Zimmer, whose district has experienced a rapid growth of affiliated and independent charter schools in the last five years, is empathetic with frustrated parents who are choosing charters over neighborhood schools. But, he says, the saturation of charter schools in LAUSD has more to do with money and anti-union sentiments than with a fight for equal access to a good education.

“How is that you can concentrate so many charter schools in one district while still allowing for a virtual desert in other areas with comparable or even more troubling data than LAUSD?” he asked.

“From the 40,000 foot level, the only conclusion that someone can reach is that operators and entrepreneurs follow the money, and the money in the investment is in LAUSD. Whether you’re talking about the Walton Foundation or others, they’re not only interested in the schools because of the liberation of youth living in poverty, they’re in interested in the model because the model is an anti-labor model.”

Over the last ten years only 61 charter schools approved by the district have closed down. The Charter Schools Division reports 19 have closed due to a lapse of the charter, 22 schools self-closed, a process instigated as a result of district oversight, 15 charters were not renewed, and only five charters have been revoked.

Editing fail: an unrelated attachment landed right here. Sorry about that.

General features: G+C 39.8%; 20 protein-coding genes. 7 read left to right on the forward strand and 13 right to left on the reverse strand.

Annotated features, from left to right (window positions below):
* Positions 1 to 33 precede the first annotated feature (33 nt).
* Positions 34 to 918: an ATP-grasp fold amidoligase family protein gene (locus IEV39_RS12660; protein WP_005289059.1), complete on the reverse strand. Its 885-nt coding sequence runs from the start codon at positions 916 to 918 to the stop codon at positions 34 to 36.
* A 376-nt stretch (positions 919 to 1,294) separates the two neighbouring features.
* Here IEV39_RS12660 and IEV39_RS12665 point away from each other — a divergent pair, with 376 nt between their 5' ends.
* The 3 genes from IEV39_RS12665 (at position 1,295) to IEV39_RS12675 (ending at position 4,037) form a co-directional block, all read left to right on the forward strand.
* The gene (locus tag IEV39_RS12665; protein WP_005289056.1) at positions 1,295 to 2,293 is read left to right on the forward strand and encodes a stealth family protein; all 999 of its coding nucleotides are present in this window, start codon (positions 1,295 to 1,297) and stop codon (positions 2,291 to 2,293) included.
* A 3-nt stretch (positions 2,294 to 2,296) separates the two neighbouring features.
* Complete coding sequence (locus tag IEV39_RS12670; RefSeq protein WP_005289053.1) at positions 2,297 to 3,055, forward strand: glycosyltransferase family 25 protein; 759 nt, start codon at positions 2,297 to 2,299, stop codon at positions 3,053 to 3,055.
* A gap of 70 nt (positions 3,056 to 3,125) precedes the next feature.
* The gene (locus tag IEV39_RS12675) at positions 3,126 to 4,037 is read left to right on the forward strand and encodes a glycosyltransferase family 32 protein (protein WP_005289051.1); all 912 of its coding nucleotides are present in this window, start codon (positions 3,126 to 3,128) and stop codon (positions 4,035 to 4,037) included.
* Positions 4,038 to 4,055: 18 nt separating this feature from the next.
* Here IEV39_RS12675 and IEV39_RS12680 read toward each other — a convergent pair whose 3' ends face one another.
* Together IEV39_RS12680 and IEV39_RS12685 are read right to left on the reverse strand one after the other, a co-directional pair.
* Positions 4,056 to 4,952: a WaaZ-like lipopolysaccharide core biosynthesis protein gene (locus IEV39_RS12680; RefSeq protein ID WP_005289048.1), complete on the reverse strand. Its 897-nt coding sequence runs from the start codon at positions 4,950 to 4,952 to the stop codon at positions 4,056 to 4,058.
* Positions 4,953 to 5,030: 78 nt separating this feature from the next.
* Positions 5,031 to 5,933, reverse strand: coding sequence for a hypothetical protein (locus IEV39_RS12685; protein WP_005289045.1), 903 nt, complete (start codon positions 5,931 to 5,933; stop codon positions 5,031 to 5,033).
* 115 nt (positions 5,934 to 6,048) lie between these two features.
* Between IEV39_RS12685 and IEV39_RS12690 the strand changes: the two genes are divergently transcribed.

5 thoughts on “LAUSD charter school growth faster pace than in state, nation

  1. When there were fewer than 100 charters in LAUSD, then Board Member Jon Lauritzen suggested a moratorium at 100 so the District could inspect all and determine whether they were properly staffed (credentialed teachers), enrolling all children (they were not at the time), safe and fiscally sound. Charters used to be handed out like candy at Halloween without real thought. There is no central database for teacher credentialing info regarding charters. I know because I’ve asked. If the Director doesn’t know who is teaching at these schools, how can we make informed decisions – especially when the school site refuses to provide such info as has happened to me? There is little or no accountability, oversight or compliance provided by the Charter Office.